The statue in honour of Diana, who was killed in a Paris car crash in 1997, will be revealed in the Sunken Garden of Kensington Palace in central London, her former home.
The buildup to the event has been the subject of intense media focus, with the brothers barely speaking to each other after a public falling out.
"I think it's going be very awkward," royal commentator Penny Junor told Reuters. "They will put on a show because the cameras will be there, but neither of them is very good at hiding their emotions."
William was 15 and Harry 12 when the limousine carrying their mother and her lover Dodi al-Fayed crashed in a tunnel in Paris as it sped away from chasing photographers.
Both brothers have spoken of the deep trauma the loss caused, and how it affected their mental health for years afterwards.
In 2017, they commissioned the statue to mark her legacy and life, eventually selecting sculptor Ian Rank-Broadley, whose effigy of Queen Elizabeth has been used on British and Commonwealth coinage, as its designer.
It will be unveiled at what officials describe as a small event attended by a select group of attendees including the princes and Diana's close family at Kensington Palace, where William, 39, now lives with his family.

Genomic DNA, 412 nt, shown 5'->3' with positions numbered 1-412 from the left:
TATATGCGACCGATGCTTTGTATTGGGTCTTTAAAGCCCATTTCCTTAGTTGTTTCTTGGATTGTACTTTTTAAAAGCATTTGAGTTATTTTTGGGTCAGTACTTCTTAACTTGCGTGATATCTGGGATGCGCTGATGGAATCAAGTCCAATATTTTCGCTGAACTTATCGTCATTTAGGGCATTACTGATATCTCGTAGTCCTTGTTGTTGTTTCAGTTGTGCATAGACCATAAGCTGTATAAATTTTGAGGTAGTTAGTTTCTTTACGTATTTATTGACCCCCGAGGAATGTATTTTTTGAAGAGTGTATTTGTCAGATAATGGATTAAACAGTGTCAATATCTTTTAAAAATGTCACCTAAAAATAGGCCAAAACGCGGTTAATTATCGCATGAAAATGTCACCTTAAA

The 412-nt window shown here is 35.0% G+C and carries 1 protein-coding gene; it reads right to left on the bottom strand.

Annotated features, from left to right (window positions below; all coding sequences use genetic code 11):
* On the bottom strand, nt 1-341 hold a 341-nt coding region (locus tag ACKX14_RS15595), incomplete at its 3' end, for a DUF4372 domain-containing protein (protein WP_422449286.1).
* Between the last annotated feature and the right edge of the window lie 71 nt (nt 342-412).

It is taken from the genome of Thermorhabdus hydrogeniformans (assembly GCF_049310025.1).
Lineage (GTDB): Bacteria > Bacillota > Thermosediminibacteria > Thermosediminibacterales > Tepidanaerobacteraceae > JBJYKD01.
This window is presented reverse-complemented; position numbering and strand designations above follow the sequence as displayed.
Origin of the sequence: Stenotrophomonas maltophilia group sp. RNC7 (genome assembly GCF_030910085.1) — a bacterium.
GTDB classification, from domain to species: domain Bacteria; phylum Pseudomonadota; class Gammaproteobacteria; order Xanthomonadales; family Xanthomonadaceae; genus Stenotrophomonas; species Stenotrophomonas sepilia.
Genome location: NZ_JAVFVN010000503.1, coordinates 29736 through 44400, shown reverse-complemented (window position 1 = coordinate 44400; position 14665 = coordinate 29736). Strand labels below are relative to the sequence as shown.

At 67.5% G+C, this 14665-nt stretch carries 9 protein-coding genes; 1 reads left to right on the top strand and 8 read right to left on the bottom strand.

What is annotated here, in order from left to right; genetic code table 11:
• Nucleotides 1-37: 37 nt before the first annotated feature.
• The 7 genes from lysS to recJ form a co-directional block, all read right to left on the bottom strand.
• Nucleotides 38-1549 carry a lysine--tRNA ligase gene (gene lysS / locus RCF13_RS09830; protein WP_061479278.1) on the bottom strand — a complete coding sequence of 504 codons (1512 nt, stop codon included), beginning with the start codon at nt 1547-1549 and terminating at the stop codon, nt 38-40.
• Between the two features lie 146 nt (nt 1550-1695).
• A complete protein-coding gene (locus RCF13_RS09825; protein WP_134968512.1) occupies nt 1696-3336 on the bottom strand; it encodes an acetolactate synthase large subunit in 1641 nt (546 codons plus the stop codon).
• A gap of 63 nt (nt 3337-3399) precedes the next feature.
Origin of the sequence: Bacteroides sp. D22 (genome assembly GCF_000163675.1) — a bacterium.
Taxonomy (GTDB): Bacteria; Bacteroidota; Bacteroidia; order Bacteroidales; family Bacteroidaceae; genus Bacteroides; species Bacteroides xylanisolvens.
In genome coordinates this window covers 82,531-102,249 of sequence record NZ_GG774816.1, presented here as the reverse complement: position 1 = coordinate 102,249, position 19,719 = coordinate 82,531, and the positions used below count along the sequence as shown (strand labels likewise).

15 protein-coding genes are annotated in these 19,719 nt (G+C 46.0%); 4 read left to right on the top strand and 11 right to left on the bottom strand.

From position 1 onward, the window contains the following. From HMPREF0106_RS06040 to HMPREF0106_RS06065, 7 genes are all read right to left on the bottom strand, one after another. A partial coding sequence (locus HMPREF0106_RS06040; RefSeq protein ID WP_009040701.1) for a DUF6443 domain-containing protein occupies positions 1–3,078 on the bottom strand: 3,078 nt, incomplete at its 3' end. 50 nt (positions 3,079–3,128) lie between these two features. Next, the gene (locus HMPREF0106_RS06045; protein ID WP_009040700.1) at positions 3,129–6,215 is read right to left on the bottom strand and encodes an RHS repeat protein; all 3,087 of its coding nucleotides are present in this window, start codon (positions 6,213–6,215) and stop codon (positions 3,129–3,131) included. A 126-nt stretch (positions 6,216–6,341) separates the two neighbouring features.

Harry, 36, also used to live at the palace, but his home is now in California after he and his American wife Meghan stepped down from official royal duties last year.
He has since launched some barbed attacks on his family and the royal institutions, including an accusation of racism he and Meghan made in an interview with U.S. chat show host Oprah Winfrey, which media reports say has infuriated his brother.
The brothers last saw each other in April at the funeral of their grandfather Prince Philip, the queen's husband of more than 70 years, after which they are reported to have argued.
What does unite them is grief for their mother, who became a household name around the world after her marriage to heir to the throne Prince Charles in 1981.
The subsequent collapse of their relationship was played out in the full glare of the media spotlight, further captivating the public.
Almost a quarter of a century since the fatal crash, her life and death are still a regular feature in British newspapers.
The statue will be the second memorial to Diana in London, after a 210-metre (689-foot) long fountain was unveiled in Hyde Park in 2004 after years of bureaucratic wrangling and squabbling over the design. Additional reporting by Sarah Mills; Editing by Mike Collett-White